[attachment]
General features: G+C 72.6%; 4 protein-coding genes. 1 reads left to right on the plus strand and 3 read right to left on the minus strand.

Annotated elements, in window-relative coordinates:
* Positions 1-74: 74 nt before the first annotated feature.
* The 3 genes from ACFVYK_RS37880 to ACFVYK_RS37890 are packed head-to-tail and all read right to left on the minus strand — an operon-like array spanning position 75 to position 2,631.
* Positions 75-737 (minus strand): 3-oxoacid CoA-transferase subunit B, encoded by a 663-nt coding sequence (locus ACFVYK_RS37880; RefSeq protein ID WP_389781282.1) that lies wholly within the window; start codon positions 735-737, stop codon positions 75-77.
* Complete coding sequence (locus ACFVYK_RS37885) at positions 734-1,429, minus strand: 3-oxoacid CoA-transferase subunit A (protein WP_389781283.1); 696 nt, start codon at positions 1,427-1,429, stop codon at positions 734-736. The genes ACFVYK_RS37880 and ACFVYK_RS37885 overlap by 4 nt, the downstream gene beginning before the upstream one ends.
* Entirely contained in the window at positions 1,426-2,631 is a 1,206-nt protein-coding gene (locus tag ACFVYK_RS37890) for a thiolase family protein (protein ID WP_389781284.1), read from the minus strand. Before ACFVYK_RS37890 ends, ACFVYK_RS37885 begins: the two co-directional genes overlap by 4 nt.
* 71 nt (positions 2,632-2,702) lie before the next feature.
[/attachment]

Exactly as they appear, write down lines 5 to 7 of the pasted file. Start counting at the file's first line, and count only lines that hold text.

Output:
* Positions 75-737 (minus strand): 3-oxoacid CoA-transferase subunit B, encoded by a 663-nt coding sequence (locus ACFVYK_RS37880; RefSeq protein ID WP_389781282.1) that lies wholly within the window; start codon positions 735-737, stop codon positions 75-77.
* Complete coding sequence (locus ACFVYK_RS37885) at positions 734-1,429, minus strand: 3-oxoacid CoA-transferase subunit A (protein WP_389781283.1); 696 nt, start codon at positions 1,427-1,429, stop codon at positions 734-736. The genes ACFVYK_RS37880 and ACFVYK_RS37885 overlap by 4 nt, the downstream gene beginning before the upstream one ends.
* Entirely contained in the window at positions 1,426-2,631 is a 1,206-nt protein-coding gene (locus tag ACFVYK_RS37890) for a thiolase family protein (protein ID WP_389781284.1), read from the minus strand. Before ACFVYK_RS37890 ends, ACFVYK_RS37885 begins: the two co-directional genes overlap by 4 nt.